The summary of the ECB’s last Council meeting in December (accounts) does not provide any indication of an early change in the monetary policy stance. The monetary watchdogs continue to expect continued weak growth momentum in the euro area, but at least the first signs of economic stabilisation have been identified. In this context, reference is made to the rapprochement in the trade dispute (China/USA), which has made an escalation of the conflict less likely. However, as uncertainty factors (including brexite) continue to exist, the economic outlook is still subject to downside risks. With regard to the inflation trend, the monetary authorities are convinced that a stronger upward trend in prices can be expected in the coming months. The ongoing economic growth and solid wage development would support this trend.
In the course of the discussions, some Council representatives suggested that the causes of the persistently low level of inflation should be examined in more detail. One of the issues discussed in this context was the need to take greater account of the costs of owner-occupied housing. Another point of discussion was the extent to which the effects of climate policy („European Green New Deal“) need to be taken more into account when drawing up inflation and economic projections. In this context, Council representatives also urged that efforts to understand the economic consequences of climate change should be intensified. We also consider it remarkable that some Council representatives stressed the need to pay more attention to possible undesirable side-effects of current monetary policy. However, despite these tentative concerns, a change of monetary policy along the lines of the Swedish central bank (Riksbank) does not seem conceivable at present.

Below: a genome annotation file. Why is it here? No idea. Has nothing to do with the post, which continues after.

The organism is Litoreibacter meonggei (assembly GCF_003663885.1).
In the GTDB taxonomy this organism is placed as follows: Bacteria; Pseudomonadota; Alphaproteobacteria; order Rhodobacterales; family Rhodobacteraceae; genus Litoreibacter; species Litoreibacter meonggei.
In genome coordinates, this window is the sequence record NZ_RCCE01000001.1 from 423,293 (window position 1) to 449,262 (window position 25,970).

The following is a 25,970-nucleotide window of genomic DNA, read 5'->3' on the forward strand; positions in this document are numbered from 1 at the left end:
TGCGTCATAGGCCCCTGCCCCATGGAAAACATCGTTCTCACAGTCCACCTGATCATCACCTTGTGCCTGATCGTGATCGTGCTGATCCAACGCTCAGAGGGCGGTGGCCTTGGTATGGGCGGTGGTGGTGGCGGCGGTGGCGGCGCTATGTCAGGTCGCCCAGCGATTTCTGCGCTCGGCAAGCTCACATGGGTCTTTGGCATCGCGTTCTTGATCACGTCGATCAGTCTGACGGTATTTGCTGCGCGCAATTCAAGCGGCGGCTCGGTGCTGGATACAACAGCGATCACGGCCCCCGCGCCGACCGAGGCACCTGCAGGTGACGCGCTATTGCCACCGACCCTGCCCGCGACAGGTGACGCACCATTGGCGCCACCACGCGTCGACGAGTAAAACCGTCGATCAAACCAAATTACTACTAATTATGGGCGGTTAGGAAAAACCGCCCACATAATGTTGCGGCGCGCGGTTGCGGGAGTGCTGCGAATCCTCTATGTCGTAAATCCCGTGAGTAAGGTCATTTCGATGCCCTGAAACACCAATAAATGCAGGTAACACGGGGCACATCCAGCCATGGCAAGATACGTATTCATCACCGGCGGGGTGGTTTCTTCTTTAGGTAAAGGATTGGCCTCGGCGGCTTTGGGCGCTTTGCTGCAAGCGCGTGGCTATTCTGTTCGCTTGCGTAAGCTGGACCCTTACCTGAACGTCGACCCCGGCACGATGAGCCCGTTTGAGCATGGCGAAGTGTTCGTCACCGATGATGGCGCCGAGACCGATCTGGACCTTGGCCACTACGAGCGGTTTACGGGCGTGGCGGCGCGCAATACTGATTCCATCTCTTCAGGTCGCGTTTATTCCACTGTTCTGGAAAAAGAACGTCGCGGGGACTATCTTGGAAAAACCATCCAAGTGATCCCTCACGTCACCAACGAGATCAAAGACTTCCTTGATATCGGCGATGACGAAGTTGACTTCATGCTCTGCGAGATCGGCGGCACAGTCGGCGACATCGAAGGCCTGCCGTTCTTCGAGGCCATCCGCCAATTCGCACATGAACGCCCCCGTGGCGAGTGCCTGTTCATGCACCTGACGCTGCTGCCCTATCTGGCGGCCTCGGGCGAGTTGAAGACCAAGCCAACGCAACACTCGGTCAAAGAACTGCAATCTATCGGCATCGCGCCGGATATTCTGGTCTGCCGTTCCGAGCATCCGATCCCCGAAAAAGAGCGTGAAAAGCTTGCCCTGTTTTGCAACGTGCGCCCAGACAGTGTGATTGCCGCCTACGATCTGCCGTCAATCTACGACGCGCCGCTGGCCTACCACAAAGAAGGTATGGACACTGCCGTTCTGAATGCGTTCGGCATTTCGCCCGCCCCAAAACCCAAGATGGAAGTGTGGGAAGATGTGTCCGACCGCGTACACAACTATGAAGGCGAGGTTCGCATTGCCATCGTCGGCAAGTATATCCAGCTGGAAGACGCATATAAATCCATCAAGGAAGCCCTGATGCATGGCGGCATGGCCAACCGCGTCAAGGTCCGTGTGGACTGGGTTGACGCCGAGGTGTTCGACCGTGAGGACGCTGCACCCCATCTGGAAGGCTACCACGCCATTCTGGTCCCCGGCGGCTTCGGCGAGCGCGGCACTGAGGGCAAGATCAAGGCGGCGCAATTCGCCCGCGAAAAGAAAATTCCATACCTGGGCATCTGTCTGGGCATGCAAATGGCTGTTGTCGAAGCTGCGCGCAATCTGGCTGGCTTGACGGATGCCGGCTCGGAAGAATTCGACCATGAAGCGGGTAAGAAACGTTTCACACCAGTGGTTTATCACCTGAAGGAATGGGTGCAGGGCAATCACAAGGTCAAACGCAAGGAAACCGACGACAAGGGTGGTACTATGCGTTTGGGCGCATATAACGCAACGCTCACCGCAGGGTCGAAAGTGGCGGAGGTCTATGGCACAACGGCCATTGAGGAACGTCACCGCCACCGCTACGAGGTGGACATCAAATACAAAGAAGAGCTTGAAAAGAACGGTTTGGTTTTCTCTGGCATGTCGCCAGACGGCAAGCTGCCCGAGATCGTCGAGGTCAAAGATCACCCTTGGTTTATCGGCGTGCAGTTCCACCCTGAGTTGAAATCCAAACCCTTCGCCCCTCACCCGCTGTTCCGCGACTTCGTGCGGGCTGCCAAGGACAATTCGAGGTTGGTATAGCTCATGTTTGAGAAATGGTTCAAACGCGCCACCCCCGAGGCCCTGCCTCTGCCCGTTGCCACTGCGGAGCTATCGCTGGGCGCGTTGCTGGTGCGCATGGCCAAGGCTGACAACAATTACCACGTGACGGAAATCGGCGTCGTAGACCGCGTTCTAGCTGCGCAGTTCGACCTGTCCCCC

Rather, the accounts indicate that for the time being the monetary authorities are adopting a wait-and-see monetary policy stance in order to observe how the recently adopted monetary policy stimulus (reduction of deposit rates/revival of the APP) is working. Moreover, in the coming months the focus of the monetary authorities is likely to be less on adjusting monetary policy and more on revising the monetary policy strategy.